It is amazing how many songs have rain either in the title or amid the lyrics. Country songs to Christian, melodic to rock ballads, blues or jazz…rain is almost synonymous with being down—with exception to the all time favorite in “rain” songs Singing in the Rain. I have to admit, unlike Gene Kelly. I have allowed rain to affect my mood negatively. Since rain for me often translates to pain my negativity may simply be a reaction to pain.

Living in a drought plagued part of Texas I fully understand the need for rain…so it was a rare rainy day in Texas and rather than fight pain I settled myself on the couch with my comfy pillows and DVD remote. I had chosen a movie title at random on loan from the library and had just laid back to drift at will. It was a drama full of heart wrenching injustices. One character—a surviving twin, often sat staring off, her personality rather flat. When asked why she responded,

“Some folks gotta do their best to feel nothin’ just sos they can keep livin’.”

That phrase struck a cord in me. I have oft struggled with the best way to explain the form of depression I battle… dysthymia.

Anyone who may struggle with depression knows the dark side. However, I don’t have the up and down mood swings of some, nor do I have dark or brooding thoughts. I simply feel…nothing.

The human body has a variety of coping mechanisms—it is how we deal with difficult life experiences. Dysthymia’s clinical description is as a mood disorder. It was my mind and body’s reaction to a life of uncertainty. I gave the appearance that all was well while pushing my concerns, desires, hopes, dreams and fears deeper and deeper. It became a way of life…for decades.

The past year has been a time of growing. Layer by layer the real me is beginning to take shape. With that growth comes a different sort of pain. Pain at the realization I missed so much. I feel like the unfinished country song stuck on the refrain…waiting for someone to come along and write the ending.

My friends, should you struggle to “do your best to just feel nonthin’’ in order to cope…my suggestion is to speak to a counselor who can help you wake up and move on. Live well, Laugh often and Love much.

Facing the Bully

1 Jun

While spending an evening with my grandson I had the opportunity to observe the workings of his unique mind. He is learning how to handle the stresses of his busy Asperger’s Syndrome thought processes and for the most part it seems a success story.

As he was playing a video game I noticed his growing agitation. Trying my best to redirect him yet he played on—determined to finish what he had started. The on screen enemy that at first was easy to defeat became a great challenge as the difficulty level increased. His squeals at a fevered pitch, I knew a full on melt down was imminent.

Arms flailing, drenched in sweat, my grandson shouted at the game avatar—“You are nothing but a bully. Why don’t you pick on someone your own size!?!” As if a light bulb of revelation dawned he calmed. “Oh, we are the same size.”

We all must face battles in life. There may even be situations that leave you drained and inconsolable. Failure seems imminent as our fears loom large above us ready to defeat. Wouldn’t it be great to stand firm, facing struggle head on, only to discover it is not as big and bad as we imagined.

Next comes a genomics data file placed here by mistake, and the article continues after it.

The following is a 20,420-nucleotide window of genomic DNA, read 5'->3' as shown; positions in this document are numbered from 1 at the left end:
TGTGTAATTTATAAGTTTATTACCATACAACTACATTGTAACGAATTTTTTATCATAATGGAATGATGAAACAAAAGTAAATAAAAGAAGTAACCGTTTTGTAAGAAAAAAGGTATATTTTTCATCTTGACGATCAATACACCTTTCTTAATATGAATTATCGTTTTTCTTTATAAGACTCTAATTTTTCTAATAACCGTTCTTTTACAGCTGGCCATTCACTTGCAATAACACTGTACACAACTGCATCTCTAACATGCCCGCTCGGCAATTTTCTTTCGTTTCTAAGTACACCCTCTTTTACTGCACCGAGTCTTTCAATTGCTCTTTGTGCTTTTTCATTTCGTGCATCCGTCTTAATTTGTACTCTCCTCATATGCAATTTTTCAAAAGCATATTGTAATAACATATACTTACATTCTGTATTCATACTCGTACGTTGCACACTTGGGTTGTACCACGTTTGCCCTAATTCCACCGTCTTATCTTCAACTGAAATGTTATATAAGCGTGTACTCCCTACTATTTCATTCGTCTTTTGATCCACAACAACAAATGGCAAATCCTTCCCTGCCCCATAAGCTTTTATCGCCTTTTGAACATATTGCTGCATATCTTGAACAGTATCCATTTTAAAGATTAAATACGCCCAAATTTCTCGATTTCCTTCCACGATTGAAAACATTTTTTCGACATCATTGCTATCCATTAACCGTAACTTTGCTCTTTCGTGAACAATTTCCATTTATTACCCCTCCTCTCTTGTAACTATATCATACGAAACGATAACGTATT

My friend, I urge you to follow my grandson’s example—oh not the out of control, frenzy obsessions of his often over worked mind…but the ability to face life issues, accept them and move on. It may surprise you to discover they are not as bad as imagined. Live loving the journey.

Reading Between the Lines

1 Jun

My 7 year old niece, Bea, learned to read recently. She is often practicing her new communication skills by writing notes to Mom showing how much she has learned. One day Bea read the warning printed on a discarded plastic bag and was heard remarking—“It’s a good thing I can read so I know not to mess with these.”

Imagine if life came with warning labels: DON’T even THINK of doing that! WARNING!! Bad investment!! Continued Participation in this relationship may be toxic and hazardous to your health! What about instructional labels: For best results Handle with care, Gentle Cycle ONLY! Or the expiration date that validates the termination of an unhealthy relationship.

Life’s best lessons are learned by experience—not labels. Besides if there were such labels there is no guarantee people would bother to read them. Would Bea have learned not to play with plastic bags if she were a nonreader? Of course she would—that is where supervision and education play a major role. As parents and grandparents we do our best to be good examples of what is right and just. We share the wisdom gained by our own personal life lessons.

But perhaps Bea is on the right track after all…motivational speakers have long taught the habit of reading positive reminders on a daily basis. Beyond the Post-it Notes on the bathroom mirror to remind you to SMILE, Think Positive, or that You Can Do It slogan. Reading between the lines can change your outlook and improve your attitude when you realize how much truth is found there. Live loving the journey my friends and growing better every day.

Be the Rainbow

29 May

Not to sound like a Skittles commercial…but I was asked to post a favorite quote attributed to the late Maya Angelou. As I had just included a quote in my personal journal it was a simple task…                                                                                  “Be the rainbow in somebody’s cloud.” –Maya Angelou

This quote has been a goal of mine for quite some time. It isn’t always an easy thing to do. Especially of that person who has chosen to remain in the clouds of despair—your attempt at encouragement is not received and often rebuked. As though the old adage of “misery loves company” were gospel to live by. Pain is a cruel taskmaster and also a robber of joy.